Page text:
And ACU is back at it again tomorrow night, for the season opening Football game. Pictures on the scoreboard from the 1,000+ students with iPhones in their hands (take THAT, SEC!!), live viewing parties from around the US being pulled into the scoreboard via Skype, and much, much more. All a part of the continued initiative to increase affinity and school spirit and utilize the available technology. I can’t wait to get down to Texas tonight to prepare for tomorrow’s event, it’s going to be a blast.
Take a look below at the ACU Live page, complete with uStream Watershed, Facebook Fan Page and Live Stream embeds, as well as Twitter hashtag updates. Below that, read some of the updates from everyone watching the event. I’ll be honest, I got goosebumps seeing the community interact with each other and participate in this event.
You want to see a school who’s doing some of the most cutting-edge stuff in higher education? Keep an eye on ACU.
I’ve noticed a disturbing trend recently across many campuses. Social web presences for colleges and universities are being operated by robots… or so it seems.
As schools grapple with more, more, more and even more places on the social web to interact/update/moderate/maintain/upgrade, they are quickly losing the personal touch with their audience. Tools are available to make it easy to spread information out to multiple platforms, but every website is different. Every community is different. And, with a few exceptions, every update you post should be different.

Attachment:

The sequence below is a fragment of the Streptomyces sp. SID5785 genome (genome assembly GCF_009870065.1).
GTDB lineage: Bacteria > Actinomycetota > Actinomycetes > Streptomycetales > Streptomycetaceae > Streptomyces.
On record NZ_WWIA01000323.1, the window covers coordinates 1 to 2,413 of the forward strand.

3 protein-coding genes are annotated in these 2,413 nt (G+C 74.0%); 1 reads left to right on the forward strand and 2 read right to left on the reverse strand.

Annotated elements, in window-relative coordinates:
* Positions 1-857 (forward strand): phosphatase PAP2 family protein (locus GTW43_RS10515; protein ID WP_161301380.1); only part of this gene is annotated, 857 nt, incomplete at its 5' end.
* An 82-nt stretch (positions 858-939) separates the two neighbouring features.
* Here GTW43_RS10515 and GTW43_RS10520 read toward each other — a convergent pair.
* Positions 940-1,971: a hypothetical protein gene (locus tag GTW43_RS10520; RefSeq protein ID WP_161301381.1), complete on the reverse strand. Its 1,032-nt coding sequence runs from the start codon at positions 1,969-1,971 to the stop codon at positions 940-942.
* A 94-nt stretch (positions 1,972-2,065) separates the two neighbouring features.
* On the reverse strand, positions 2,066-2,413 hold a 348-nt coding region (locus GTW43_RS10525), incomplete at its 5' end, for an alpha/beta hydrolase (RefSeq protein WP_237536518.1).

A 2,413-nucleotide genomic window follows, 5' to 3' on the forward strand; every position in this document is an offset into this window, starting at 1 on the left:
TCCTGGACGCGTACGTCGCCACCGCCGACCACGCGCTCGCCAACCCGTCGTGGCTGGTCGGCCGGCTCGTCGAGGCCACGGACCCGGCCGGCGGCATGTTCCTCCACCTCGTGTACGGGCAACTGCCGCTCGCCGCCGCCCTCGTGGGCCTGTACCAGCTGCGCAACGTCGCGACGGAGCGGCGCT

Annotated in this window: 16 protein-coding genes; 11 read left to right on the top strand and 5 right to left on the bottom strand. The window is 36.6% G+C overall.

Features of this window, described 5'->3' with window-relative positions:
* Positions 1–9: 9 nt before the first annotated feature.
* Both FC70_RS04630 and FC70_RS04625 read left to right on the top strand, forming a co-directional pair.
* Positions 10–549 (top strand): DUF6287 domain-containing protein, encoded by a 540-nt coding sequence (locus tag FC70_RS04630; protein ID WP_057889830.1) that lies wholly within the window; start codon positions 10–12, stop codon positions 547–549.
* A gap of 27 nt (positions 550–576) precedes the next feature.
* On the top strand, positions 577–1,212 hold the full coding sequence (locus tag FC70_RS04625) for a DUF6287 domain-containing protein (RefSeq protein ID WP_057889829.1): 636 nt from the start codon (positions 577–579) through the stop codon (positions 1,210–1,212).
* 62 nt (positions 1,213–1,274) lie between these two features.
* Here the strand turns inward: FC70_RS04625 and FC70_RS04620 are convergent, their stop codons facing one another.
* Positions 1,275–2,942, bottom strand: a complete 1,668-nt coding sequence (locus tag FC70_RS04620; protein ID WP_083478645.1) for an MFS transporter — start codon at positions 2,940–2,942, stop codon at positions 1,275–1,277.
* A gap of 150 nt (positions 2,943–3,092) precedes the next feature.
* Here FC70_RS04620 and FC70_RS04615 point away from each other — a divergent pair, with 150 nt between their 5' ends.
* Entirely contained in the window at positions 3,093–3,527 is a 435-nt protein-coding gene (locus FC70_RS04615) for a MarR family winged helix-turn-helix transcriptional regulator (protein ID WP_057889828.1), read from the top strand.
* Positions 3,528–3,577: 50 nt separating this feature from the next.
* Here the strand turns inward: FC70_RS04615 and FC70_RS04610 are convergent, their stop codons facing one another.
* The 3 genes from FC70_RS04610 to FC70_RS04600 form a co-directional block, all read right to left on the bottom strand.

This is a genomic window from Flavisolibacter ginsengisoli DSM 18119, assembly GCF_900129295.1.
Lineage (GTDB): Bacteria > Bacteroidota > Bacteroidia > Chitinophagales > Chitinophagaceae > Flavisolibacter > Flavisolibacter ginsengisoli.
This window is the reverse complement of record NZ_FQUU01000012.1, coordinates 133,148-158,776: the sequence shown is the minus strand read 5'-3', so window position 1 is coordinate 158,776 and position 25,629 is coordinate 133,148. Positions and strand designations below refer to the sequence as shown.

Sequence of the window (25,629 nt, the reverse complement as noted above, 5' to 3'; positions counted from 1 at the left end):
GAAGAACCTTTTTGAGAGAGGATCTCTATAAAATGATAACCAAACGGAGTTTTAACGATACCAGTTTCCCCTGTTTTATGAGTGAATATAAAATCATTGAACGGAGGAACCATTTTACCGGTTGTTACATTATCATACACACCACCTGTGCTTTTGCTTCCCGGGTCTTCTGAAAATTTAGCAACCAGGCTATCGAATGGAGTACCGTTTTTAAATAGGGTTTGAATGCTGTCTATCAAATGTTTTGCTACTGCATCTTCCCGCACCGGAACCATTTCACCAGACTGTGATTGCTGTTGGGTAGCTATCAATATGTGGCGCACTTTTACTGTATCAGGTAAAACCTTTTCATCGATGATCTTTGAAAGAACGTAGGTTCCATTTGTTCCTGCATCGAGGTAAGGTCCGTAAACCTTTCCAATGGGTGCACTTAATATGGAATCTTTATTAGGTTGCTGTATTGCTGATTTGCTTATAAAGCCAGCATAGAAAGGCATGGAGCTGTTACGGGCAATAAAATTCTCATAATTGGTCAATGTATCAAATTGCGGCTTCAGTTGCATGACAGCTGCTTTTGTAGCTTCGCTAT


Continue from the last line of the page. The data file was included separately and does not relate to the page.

Your audience on Facebook is different than LinkedIn. And that crowd is different than Twitter. 1 message does not fit all. A ‘Social Media Marketing Checklist‘ is not going to make you do things better, but it is going to inundate you with endless tasks that make you lose sight of what’s important in your marketing strategy.
Keep it simple: Be human, interact with others, and keep your institution on their mind. Don’t get stuck in the rut of ‘I have to do this on Monday, this on Wednesday, this twice on Thursday….” Be flexible and be a part of the community. Our research is proving it, being human wins every time.
Start by taking an honest look at your audience and how they want to get your information, and serve that audience first. (Alumni, Young Alumni, Current and Prospective students might all differ.) Ask them, like the FGCU Alumni Office did. Take a look at this response. And the same with University of Miami when they asked “Facebook or Twitter?” Then build your presence from there, adding in what you can manage.
As I prepare for a 4-hour social web workshop at OACUHO in Toronto this weekend, I find myself asking this question….
Should I be designing my slides more for the people who are there, or for the people who aren’t there?